Cycling Infrastructure Policy
The Department of Transport and Main Roads Cycling Infrastructure Policy states that along principal cycle routes, the department will positively provide for cyclists in transport infrastructure projects.
On other routes, the department will seek to make state-controlled transport projects cycle-friendly by incorporating cycle-friendly design. This may include the economical retrofitting of roads where necessary to accommodate cyclists.
Positive provision for cyclists includes marked bicycle lanes, bicycle or shared paths or other suitable facilities. Cycle-friendly provision involves road design that makes it easier and safer for cyclists to use a particular section of road.
This policy applies to all state-controlled transport projects and corridors, including government funded infrastructure projects, upgrades and sponsored projects at all stages of the transport network infrastructure process, including:
- corridor preservation
- programmed maintenance/rehabilitation (where current or intended surfacing width is adequate)
Provision of cycling facilities via the Cycling Infrastructure Policy complements dedicated funding programs which retrofit cycling facilities where no other transport projects are planned. The two approaches combined will result in a transport network that is accessible and attractive for cycling.
Cycle Design References
The primary technical references for people engaged in the planning and design of transport infrastructure, including cycling infrastructure, in Queensland are:
- Road Planning and Design Manual (RPDM), this will soon be renamed the Guide to Road Design Qld supplement to Austroads
- Manual of Uniform Traffic Control Devices (MUTCD)
- Traffic and Road Use Management Manual
- Austroads Guide to Road Design (GRD)
- Austroads Guide to Traffic Management (GTM)
- Cycling Aspects of Austroads Guides (CAAG)
In addition, the NSW Bicycle Guidelines are also approved for use in Queensland to support the selection and design of cycling facilities with a small number of practice exceptions. These exceptions are in Table 1 below.
The guidelines can be downloaded from the NSW Transport Roads & Maritime Services website.
Table 1: NSW Bicycle Guideline practice not approved for use in Queensland.
|Issue ||Comments ||Austroad Guides
||NSW Bicycle Guideline |
|Right turn bike lanes
||The incorporation of right turn bicycle lanes may be appropriate in some instances (for example, when cyclists have to cross one through lane, as shown in Figs 7.15 and 7.18 of the NSW Bicycle Guideline). In other instances, however, this treatment may cause operational and safety problems. For example, instances where there are multiple through lanes, heavy traffic volumes, and significant uphill grades. Such instances may not provide sufficient opportunities for cyclists to cross into the right-turn lane.
Where right turn bicycle lanes are provided, it is assumed that alternative paths through the intersection will be provided for younger and less experienced cyclists. It is considered that bicycle hook turns would be a better treatment (see NSW Bicycle Guidelines, Fig 7.19, p58 or Austroads Part 4A Fig 10.10).
|GRD 4A 10.6.4
CAAG 5.1 to 5.3
|Fig 7.15 and 7.18, p54-57|
|Headstart / bicycle storage areas across multiple traffic lanes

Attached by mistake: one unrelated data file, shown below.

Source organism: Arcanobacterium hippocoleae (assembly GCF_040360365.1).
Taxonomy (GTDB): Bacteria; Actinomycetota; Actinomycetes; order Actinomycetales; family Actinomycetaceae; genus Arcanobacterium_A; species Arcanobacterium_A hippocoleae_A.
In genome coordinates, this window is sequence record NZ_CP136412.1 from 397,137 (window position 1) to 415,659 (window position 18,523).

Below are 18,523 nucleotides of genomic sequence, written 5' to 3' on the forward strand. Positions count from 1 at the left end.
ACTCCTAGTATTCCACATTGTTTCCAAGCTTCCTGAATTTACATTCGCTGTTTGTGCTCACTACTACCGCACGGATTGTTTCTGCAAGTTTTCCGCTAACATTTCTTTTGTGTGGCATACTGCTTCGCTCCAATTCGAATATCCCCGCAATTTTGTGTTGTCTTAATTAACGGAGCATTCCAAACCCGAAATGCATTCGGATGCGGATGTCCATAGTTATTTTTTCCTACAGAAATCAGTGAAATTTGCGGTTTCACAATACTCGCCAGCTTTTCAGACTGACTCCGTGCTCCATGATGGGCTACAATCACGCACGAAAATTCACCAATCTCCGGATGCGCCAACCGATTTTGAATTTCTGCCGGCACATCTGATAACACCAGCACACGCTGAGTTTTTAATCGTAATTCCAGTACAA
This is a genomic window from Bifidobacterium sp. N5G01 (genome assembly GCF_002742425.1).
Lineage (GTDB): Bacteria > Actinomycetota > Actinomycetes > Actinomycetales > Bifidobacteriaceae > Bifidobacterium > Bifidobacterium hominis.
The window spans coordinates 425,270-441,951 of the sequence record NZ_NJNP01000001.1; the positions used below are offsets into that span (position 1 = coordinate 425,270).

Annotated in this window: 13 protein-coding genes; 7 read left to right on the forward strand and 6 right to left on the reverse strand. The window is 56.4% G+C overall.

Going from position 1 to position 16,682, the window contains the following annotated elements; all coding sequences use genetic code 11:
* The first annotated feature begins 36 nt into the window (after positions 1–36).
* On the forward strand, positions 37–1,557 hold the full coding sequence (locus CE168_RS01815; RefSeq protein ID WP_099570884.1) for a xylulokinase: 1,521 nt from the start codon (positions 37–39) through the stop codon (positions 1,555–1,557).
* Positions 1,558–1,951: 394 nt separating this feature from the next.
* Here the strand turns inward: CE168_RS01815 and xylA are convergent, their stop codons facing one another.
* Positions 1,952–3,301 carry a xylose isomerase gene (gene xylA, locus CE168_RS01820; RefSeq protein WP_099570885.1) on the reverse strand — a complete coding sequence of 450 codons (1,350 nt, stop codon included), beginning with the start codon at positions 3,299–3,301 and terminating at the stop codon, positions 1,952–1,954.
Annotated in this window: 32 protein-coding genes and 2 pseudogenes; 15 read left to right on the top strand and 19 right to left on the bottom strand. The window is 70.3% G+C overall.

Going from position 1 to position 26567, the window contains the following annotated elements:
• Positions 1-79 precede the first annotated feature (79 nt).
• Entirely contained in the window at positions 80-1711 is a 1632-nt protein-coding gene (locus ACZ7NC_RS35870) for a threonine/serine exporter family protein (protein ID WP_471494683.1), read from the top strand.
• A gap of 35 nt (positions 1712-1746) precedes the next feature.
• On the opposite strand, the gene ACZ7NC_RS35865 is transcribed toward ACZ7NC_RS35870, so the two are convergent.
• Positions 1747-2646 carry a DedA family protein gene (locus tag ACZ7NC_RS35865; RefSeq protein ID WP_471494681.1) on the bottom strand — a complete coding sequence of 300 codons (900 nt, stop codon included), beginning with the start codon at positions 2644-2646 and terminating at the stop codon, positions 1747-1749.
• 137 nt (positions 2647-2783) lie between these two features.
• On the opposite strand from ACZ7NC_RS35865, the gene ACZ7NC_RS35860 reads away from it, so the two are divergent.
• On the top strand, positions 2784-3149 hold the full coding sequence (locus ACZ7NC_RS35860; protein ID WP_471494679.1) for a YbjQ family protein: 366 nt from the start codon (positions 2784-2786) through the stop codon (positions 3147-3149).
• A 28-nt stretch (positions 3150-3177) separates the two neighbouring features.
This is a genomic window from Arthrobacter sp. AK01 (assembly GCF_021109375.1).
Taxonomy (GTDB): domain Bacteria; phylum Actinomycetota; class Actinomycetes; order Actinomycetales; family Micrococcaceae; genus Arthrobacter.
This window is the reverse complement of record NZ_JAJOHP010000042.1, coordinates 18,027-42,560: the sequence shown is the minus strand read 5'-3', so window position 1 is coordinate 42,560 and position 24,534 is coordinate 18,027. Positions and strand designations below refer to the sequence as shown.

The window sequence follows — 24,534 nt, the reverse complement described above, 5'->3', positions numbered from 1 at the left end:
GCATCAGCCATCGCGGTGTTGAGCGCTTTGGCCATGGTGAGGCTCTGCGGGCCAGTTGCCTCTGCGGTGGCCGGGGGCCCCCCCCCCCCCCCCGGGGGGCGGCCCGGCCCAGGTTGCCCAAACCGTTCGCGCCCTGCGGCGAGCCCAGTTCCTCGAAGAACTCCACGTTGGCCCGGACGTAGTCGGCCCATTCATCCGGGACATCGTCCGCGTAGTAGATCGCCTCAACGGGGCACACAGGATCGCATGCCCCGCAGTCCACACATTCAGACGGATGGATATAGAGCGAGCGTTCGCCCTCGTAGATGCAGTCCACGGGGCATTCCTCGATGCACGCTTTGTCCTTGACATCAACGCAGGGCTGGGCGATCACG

||The provision of headstart/bicycle storage boxes across multiple traffic lanes may result in some cyclists attempting to enter the boxes at the commencement of the green phase, causing potential safety problems (particularly when it is possible for visibility of cyclists to be obscured by large vehicles).
||GRD 4A Fig 10.10
|Fig 7.18, p57 |
|Off-road bicycle path bend out at unsignalised intersection
||In the NSW Bicycle Guidelines example, the conflict areas (the cycle crossing and the intersection) are very close. This may create problems for car drivers in perceiving two Give Way signs in close proximity when approaching on the minor leg (the "see through" effect). It may also create problems for left turning drivers from the major road to perceive the Give Way sign. Also, design vehicles turning left from the major road stopped at the Give Way sign may well overhang onto the major road, causing operational and safety problems.
It would be preferable to further separate the cycle crossing from the intersection. A general rule of road design is to locate conflict points a minimum of 4 seconds of travel time apart. The spacing would also have to take into account the length of the design vehicle plus clearances. Alternatively, use the bend-in treatment as shown in NSW Bicycle Guideline Figure 7.2, p43.
|GRD 4 9.6.3 CAAG 7.6.7
||Section 7.2.2, Fig 7.3, p44|
|Shared bicycle and bus lane widths
||Where 4.5m width is available, it is preferable to provide a 1.5m wide bicycle lane abutting a 3m bus lane than to provide a shared 4.5m bicycle/bus lane.
For retrofitting situations, a minimum 4.3m shared bicycle/bus lane may be provided. A 1.2m bicycle lane beside a narrow bus lane is not supported as this represents combined minimum design standards.
Where a 4.3m shared bicycle/bus lane cannot be achieved, provide a separate bicycle facility and limit the bus lane width to 3m to reduce the incidence of buses trying to squeeze past cyclists.
|GRD 3 4.9.2
||Figures 5.5 and 5.6, p25-26|
|Bicycles at roundabouts
||None of the roundabouts in Figures 7.6, 7.8, and 7.9 show good entry and exit curvature, which is essential to slow motorists and maximise safety, including that for cyclists. Placing bicycle lanes immediately adjacent the entry curve (as in Figure 7.8, p48) reduces the ability to provide good entry curvature as motorists may cut across the bicycle lane. The splitter island treatment in Figure 7.9, p49 addresses this problem and is much preferred, even for bike lanes on multi-lane roundabouts.
|Figures 7.6 and 7.8, p46-48|